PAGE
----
Besides that portion of the game, gathering your own ingredients for alchemy also plays an integral role and where most the importance lie. Unlike the previous games in the “Arland” trilogy, Atelier Rorona Plus and time management in the field has become more lenient and taking pressure off worry about the clock. Fighting monsters and gathering at destined points used to take up a prescribed amount of time, but that is no longer the case giving you as much time as you need to do whatever you in please. However, since field and areas are segmented, whenever you travel to the next, it will take up a certain number of days based on the area you going to next and departed. So for example, if I leave to the right of Forest 1 it will take a day to go to Forest 2, but to leave there, 3 days. Likewise, going to the left will take a day, but maybe 2 days from there. It certainly is a welcomed change from the format of what the Atelier series has been doing and makes it more comfortable to a degree, yet really didn’t make much of a difference to me. As for combat, expect from taking a page from Atelier Totori and Meruru, it is still largely the same: turn-based and featuring the assist system, allowing you to pull off devastating attacks once gauge has been filled at the bottom through attacking. Nothing much more to add here.
Once you return from gathering and battling, the other half of time will go into turning those material into useful items via alchemy. Just like the rest of the “Arland” trilogy, you only be able to make things you have the recipe for and the more difficult the item is to make, the more likely you are to fail depending on your alchemy level. You will soon find out that some ingredients are better than others to use and to get desire traits like “Jumbo” (raises the item count) you might have to proceed in interesting ways to make it happen if specific items aren’t available to you. While you are out and about traveling or synthesizing, you can also ask your helper, Homunculus (or Hom) to aid in either gathering items or synthesizing goods – which is blessing since Hom can syth anything you have created without using ingredients as well gather items from anywhere you have traveled, yet the results do vary based on Hom’s own individual levels that can only be obtained as rewards through the optional kingdom quest. The game also allows you to keep a garden where you can plant seeds and harvest many different items after the plant reaches maturity or gain more seeds by choosing not to harvest them for future use.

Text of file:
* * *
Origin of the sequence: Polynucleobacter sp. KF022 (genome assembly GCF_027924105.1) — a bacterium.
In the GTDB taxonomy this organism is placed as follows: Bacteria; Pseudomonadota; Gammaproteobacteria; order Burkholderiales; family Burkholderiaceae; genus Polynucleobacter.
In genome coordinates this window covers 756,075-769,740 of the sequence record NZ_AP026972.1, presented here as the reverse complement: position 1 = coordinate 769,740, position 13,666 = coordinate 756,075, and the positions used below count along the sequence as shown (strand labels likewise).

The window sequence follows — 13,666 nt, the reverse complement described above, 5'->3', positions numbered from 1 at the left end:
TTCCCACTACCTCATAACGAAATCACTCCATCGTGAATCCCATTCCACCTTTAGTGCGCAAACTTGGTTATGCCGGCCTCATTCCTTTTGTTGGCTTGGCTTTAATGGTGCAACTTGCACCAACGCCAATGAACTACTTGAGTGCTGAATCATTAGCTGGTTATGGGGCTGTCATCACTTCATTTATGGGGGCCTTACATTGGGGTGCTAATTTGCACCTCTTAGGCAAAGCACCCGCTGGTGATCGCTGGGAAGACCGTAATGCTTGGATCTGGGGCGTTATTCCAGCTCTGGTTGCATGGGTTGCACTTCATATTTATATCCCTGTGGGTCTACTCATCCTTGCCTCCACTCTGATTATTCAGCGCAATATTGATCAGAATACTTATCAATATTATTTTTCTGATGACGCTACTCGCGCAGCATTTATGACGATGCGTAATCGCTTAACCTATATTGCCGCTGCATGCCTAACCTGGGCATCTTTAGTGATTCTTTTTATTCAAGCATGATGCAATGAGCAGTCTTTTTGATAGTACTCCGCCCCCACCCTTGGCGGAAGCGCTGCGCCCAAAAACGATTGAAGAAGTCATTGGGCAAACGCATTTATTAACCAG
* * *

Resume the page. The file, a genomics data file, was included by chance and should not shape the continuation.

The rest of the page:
The graphics for Rorona Plus are great on the PSVITA and unequivocally a huge improvement on the chibi-style that the PS3 first had, however it does bring with it a few problems. Lengthy loading times and choppy framerate variances are a common complaint without question, but it also extends into glitches and exception errors. As someone that has experienced the game terminating on me numerous times, I’m going to have to say that I’m extremely dissatisfied with the frequency and severity it occurs. One time, the game completely went to a black fatal error screen to shutdown and lead me to having to access my the PSVITA recovery menu just to turn it back on after nervously waiting for 15 minutes. Koei Tecmo/Gust games have had these issues in the past (especially when localized), but I am very displeased that they have yet acknowledged it, since it is a common aliment between both the PS3 and VITA versions and happens on an infrequent scale. Save often and frequently is all I can say and hope you do. The musical soundtrack is okay, albeit limited, although with thanks to the free BGM pack, you can access music from all the past Atelier games, arranged soundtracks, and even some other miscellaneous projects that I am not familiar with. A very nice touch if you tire easily of the same droning track and like past work such as Atelier Eschalogy’s “I Am Legion” or want to revel in an boss battle listening to “Delirium Roar” from Mana Khemia 2. Personally, I am a big fan of the Atelier Judie workshop track and brings back some good memories from that title.